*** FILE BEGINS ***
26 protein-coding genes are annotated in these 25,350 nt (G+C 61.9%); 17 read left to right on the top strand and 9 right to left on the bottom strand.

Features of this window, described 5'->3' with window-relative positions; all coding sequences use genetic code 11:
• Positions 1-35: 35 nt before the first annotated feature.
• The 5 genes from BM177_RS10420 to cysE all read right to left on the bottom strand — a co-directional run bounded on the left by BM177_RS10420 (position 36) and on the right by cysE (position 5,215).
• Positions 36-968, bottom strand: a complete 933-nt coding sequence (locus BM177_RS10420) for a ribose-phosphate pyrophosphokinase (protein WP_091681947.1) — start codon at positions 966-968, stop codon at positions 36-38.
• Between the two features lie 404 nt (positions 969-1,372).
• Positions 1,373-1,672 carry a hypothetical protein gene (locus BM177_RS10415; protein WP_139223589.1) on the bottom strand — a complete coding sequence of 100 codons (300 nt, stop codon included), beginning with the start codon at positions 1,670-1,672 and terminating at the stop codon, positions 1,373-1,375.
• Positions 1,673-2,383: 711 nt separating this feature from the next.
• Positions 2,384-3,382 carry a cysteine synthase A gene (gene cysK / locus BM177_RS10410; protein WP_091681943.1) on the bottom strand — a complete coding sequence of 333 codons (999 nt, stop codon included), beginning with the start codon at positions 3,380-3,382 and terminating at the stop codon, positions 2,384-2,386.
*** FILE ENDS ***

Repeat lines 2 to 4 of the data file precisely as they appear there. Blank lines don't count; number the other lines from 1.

Features of this window, described 5'->3' with window-relative positions; all coding sequences use genetic code 11:
• Positions 1-35: 35 nt before the first annotated feature.
• The 5 genes from BM177_RS10420 to cysE all read right to left on the bottom strand — a co-directional run bounded on the left by BM177_RS10420 (position 36) and on the right by cysE (position 5,215).